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toytrains25

LED Tree Lights Too Bright

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I have changed my indoor tree lights from the old bulbs to C6 LEDs.  Unfortunately, these new LEDs are way too bright and I'd like to know if there is an easy way to dim the LED lights?  My idea is to have an enclosed electrical box with a normal plug, a dimmer switch of some kind and a cord with a plug that will then plug into the wall outlet.   I've read other posts that seem to indicate a special type of dimmer switch is required. 

I've attached a crude drawing showing what I've been thinking about. 

If someone can tell me what components I would need, and how to connect them, I can probably do the rest. 

Thanks!

 

idea.jpg

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I'm 99% sure the lights aren't dimmable.  I don't have the boxes anymore. 

What would happen if I tried to dim them using some sort of connections like I drew?

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Used to have something like you're describing on our tree. Basically took an extension cord, cut it in half, and wired the two raw ends into a dimmer switch in a cheap box.

 

How will this work with your LED's? No idea, although I'll say a great number of my supposedly non-dimmable LED's do in fact dim, just not very smoothly. Your results may vary :) image.png.74b67a8721ecf7ea6e903c745e6d6758.png

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2 hours ago, diamondkilo said:

they make these for the hassle free approach / and its UL listed.

inline dimmer

 

Probably less of a fire hazard than my approach. Granted, when the one I pictured was built, I'm pretty sure Amazon was just selling books still. LOL

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when i bought some lights from Home Depot this year, I took a dimmer from the electrical department and tried it on the various LED lights.  None of them liked the dimmer.  Most of them just flickered.  

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Agnew with big j. I did it using a digital dimmer switch. I did it just like Stephen described. Cut an extension cord in half, wire that to the switch and put the switch in a wet location rated box with an "in use" cover. Mint that to a fiberglass pole or your choice of stake.

I tested various light strings with it and most did ok. Some would dim now than others, but I think they all did at least some.

Bottom line, it can be done and isn't difficult.

Sent from my SM-G900T using Tapatalk

Sometimes I hate tapatalk. That first line is supposed to say " I agree" with big j.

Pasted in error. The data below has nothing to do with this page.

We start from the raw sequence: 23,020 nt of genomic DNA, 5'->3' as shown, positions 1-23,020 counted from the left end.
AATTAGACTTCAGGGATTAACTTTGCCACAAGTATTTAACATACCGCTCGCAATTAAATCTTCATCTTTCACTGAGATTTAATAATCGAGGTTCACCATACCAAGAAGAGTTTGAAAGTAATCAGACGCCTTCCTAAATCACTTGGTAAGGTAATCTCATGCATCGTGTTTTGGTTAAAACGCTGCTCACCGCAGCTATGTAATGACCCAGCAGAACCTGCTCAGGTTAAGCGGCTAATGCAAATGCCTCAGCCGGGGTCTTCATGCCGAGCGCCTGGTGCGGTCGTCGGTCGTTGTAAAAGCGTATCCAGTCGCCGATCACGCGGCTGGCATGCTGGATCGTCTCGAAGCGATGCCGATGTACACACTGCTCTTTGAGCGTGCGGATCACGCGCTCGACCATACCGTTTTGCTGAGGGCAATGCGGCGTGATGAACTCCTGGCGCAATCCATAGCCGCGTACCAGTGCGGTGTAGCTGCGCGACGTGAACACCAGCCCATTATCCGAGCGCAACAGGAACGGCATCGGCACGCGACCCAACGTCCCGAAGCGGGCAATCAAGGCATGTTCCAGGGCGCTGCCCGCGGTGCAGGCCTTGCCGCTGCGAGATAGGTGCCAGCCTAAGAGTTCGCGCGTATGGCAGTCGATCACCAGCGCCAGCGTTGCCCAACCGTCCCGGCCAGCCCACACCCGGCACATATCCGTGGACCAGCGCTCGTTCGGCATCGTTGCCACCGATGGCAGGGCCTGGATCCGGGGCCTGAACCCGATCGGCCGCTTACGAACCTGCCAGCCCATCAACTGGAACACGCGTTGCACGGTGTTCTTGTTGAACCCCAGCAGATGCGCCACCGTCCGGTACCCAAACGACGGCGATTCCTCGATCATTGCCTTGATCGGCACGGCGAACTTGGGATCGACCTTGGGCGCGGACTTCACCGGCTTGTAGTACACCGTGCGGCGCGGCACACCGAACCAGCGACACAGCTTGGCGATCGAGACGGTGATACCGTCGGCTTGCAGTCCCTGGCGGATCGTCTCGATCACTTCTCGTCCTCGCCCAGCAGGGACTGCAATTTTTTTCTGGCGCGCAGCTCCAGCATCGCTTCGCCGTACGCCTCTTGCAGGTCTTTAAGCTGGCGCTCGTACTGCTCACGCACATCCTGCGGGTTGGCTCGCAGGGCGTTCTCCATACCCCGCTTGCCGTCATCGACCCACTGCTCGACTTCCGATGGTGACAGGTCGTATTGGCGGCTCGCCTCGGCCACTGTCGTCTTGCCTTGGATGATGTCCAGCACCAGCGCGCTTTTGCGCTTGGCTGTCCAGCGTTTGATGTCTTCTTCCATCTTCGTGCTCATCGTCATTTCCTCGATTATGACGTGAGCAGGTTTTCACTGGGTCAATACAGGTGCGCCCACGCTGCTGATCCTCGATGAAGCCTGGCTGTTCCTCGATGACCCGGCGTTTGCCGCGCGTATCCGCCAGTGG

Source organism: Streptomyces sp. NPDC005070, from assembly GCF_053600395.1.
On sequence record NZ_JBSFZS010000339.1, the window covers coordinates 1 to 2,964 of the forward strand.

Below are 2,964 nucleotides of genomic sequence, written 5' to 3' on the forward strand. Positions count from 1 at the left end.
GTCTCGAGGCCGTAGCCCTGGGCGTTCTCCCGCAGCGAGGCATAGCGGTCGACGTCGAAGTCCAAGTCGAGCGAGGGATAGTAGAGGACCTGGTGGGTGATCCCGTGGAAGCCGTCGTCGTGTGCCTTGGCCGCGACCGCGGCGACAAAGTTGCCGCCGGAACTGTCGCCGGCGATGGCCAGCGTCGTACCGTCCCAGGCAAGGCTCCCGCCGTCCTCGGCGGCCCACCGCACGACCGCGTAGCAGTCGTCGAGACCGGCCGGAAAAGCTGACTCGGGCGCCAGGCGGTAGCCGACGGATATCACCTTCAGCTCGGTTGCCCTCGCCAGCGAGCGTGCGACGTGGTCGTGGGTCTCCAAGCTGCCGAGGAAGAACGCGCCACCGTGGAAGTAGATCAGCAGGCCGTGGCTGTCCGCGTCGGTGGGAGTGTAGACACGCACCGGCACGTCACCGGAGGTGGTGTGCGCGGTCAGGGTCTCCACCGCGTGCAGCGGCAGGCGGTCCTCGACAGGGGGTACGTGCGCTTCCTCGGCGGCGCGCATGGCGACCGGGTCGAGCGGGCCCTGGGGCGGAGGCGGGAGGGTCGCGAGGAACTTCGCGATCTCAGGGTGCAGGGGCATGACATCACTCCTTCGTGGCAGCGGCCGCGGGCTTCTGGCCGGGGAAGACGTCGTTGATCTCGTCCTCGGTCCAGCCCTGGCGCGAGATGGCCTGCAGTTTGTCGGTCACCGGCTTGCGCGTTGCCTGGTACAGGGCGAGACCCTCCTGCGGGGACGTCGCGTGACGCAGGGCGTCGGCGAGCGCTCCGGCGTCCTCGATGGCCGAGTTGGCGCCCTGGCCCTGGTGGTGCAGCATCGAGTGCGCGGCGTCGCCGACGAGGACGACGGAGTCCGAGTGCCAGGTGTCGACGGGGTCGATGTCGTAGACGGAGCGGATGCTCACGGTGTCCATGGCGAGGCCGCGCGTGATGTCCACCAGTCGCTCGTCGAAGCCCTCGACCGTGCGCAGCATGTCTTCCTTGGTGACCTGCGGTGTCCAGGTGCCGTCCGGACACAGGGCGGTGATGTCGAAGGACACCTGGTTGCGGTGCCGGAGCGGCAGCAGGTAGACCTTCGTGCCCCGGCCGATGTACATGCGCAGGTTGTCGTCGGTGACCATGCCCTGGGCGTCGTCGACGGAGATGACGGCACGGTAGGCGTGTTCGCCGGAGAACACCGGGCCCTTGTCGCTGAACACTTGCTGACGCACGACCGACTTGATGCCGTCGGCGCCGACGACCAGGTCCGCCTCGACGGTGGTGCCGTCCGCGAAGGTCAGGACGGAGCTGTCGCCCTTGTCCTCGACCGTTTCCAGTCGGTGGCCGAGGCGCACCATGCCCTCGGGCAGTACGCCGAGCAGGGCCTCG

Sent from my SM-G900T using Tapatalk

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To cut the flicker use a snubber.  I have found that most Sylvania and all GE Christmas lights will dim

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On 12/21/2017 at 8:17 PM, toytrains25 said:

I have changed my indoor tree lights from the old bulbs to C6 LEDs.  Unfortunately, these new LEDs are way too bright and I'd like to know if there is an easy way to dim the LED lights?  My idea is to have an enclosed electrical box with a normal plug, a dimmer switch of some kind and a cord with a plug that will then plug into the wall outlet.   I've read other posts that seem to indicate a special type of dimmer switch is required. 

I've attached a crude drawing showing what I've been thinking about. 

If someone can tell me what components I would need, and how to connect them, I can probably do the rest. 

Thanks!

 

idea.jpg

 

What you drew in the sketch should work just fine.  Here’s the thing with superbrite LEDs, there brightness will decrease the more you use them.  I have LEDs that use to be supper bright using them over time they are now not bight enough. 

The dimmer circuit you described will work with even non-dimmable LEDs.

You might want to take a look on www.banggood.com for LED dimmers. 

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Maybe some of you others may have more info but this may help. My LOR controller dims these supposedly non dimmable leds just fine. Not sure if it's the same kind of controller used fro wall dimmers.

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7 hours ago, mwalz said:

Maybe some of you others may have more info but this may help. My LOR controller dims these supposedly non dimmable leds just fine. Not sure if it's the same kind of controller used fro wall dimmers.

All depends on the design of the power supply.  All LEDs are dimable, but as the voltage decreases the different collored LEDs will have different levels of brightness.  Dimable LEDs have circuity to keep light levels at the same brightness.  

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Found the perfect solution! 

A friend of mine had a variac (variable ac transformer).  Plugged my lights into it and turned the dial down until I found a voltage that gave me the brightness I wanted.  Turned out 89 volts ac is just perfect for our tree. 

This wouldn't work with outside lights, since the variac I have isn't weatherproof, but it is great for my indoor tree lights. 

Just thought I'd pass along this information.

Thanks to everyone who tried to help me!

Happy New Year!

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Could be made for outside.  R=E/i.  For 120v circuit you will need to drop 30 volts with a resistor to get to the 90v.   If the current draw is say .25a you would need a 120 ohm resister.  P=I*E. .25 * 30 ...  Let’s call it 1 watt.   A 120 - 150 ohm 1 watt resister is all you would need.  Make it water “tight’ by placing in a PVC pipe with end caps.

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